What is HiLumi?
The High Luminosity LHC (HL-LHC) is an upgrade of the LHC to achieve instantaneous luminosities a factor of five larger than the LHC nominal value, thereby enabling the experiments to enlarge their data sample by one order of magnitude compared with the LHC baseline programme. Following five years of design study and R&D, this challenging project requires now about ten years of developments, prototyping, testing and implementation; hence operation is expected to start in the middle of the next decade. The timeline of the project is dictated by the fact that, at the beginning of the next decade, many critical components of the accelerator will reach the end of their lifetime due to radiation damage and will thus need to be replaced. The upgrade phase is therefore crucial not only for the full exploitation of the LHC physics potential, but also to enable operation of the collider beyond 2025.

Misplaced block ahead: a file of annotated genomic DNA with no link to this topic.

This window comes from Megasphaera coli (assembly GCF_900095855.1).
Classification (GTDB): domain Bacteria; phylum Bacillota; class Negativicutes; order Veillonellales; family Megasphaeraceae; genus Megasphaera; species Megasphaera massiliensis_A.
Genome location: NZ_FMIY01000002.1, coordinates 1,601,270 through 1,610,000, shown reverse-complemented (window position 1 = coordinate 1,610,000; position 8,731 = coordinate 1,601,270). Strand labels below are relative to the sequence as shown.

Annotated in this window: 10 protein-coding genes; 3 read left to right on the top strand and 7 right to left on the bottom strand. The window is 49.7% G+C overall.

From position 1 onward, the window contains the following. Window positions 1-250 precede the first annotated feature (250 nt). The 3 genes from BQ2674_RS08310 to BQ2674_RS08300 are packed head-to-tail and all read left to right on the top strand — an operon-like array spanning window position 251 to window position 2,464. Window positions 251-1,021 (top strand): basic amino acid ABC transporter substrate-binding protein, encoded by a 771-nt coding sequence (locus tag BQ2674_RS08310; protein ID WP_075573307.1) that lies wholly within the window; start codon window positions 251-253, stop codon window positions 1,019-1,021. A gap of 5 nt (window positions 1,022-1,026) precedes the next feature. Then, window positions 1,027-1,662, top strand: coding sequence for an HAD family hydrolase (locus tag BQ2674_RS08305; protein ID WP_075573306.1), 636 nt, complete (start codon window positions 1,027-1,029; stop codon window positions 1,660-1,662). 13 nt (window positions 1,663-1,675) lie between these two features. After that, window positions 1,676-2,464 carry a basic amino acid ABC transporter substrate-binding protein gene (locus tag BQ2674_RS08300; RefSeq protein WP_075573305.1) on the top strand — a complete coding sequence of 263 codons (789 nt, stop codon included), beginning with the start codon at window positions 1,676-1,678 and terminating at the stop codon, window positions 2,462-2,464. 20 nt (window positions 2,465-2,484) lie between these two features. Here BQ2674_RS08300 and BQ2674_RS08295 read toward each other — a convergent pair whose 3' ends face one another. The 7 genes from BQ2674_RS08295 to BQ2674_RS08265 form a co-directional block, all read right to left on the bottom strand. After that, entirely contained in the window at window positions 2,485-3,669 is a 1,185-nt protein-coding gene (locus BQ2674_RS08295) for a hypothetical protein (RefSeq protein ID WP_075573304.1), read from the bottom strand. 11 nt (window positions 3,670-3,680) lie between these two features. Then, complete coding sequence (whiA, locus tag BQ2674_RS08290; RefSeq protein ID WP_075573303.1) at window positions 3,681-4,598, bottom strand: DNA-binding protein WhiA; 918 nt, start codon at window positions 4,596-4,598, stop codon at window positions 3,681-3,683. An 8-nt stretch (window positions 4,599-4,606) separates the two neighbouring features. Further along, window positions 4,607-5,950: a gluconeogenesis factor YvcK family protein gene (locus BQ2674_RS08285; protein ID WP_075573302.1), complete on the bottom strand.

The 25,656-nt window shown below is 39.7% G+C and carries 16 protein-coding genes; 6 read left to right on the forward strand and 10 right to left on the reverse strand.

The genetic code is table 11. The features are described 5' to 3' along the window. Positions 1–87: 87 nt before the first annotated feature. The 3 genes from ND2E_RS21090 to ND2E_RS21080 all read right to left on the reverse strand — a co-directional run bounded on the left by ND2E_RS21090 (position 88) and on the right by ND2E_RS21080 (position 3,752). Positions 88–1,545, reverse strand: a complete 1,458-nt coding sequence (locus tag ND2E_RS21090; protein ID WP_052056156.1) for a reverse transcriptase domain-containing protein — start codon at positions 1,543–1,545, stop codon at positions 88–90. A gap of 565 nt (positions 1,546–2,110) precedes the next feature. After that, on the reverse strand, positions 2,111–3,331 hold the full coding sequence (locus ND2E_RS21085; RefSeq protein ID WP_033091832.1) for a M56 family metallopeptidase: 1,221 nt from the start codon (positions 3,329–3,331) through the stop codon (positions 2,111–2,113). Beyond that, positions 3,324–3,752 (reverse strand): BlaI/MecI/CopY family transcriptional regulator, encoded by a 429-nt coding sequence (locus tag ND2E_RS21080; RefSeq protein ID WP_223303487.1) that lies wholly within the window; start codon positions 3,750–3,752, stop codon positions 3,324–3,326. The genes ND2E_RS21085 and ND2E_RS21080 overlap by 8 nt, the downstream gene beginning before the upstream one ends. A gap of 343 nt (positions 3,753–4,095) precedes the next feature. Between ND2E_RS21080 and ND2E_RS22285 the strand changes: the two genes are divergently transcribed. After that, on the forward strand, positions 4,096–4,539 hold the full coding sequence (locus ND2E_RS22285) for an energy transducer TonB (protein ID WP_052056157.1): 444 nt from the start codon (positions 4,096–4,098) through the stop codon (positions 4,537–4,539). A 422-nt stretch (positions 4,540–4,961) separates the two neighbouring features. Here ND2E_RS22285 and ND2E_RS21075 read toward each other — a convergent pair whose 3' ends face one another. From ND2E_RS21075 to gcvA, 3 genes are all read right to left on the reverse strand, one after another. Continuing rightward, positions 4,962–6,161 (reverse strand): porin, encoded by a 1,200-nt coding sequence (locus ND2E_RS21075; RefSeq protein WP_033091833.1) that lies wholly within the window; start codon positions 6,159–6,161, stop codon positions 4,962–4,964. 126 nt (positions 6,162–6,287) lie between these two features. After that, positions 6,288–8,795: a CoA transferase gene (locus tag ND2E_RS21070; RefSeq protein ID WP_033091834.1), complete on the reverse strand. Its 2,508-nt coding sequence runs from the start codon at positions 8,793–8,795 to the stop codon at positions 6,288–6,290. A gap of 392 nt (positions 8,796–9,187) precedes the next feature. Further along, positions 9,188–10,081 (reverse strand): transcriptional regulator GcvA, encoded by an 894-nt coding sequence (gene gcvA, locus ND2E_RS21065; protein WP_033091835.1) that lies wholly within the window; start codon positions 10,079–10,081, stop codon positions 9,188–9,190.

The HL-LHC will rely on a number of key innovative technologies, including cutting-edge 11-12 Tesla superconducting magnets, compact superconducting crab cavities with ultra-precise phase control for beam rotation, new technology for beam collimation, high-power, loss-less superconducting links, etc. A detailed description of the project and its technological and operational challenges is provided in the HL-LHC Technical Design Report and the HL-LHC book.
Some members of the HL-LHC project team in front of the shaft being excavated for the High Luminosity LHC project at Point1, on 16 November 2018 (Image: M. Morais/CERN). High Luminosity LHC civil engineering work: FAQ
Some members of the HL-LHC project team in front of the shaft being excavated for the High Luminosity LHC project at Point5, on 20 November 2018 (Image:M. Alcaide Leon/CERN).
Installation of wire mesh and lattice girders in shaft PM17 before shotcrete application (Image:P. Mattelaer/CERN)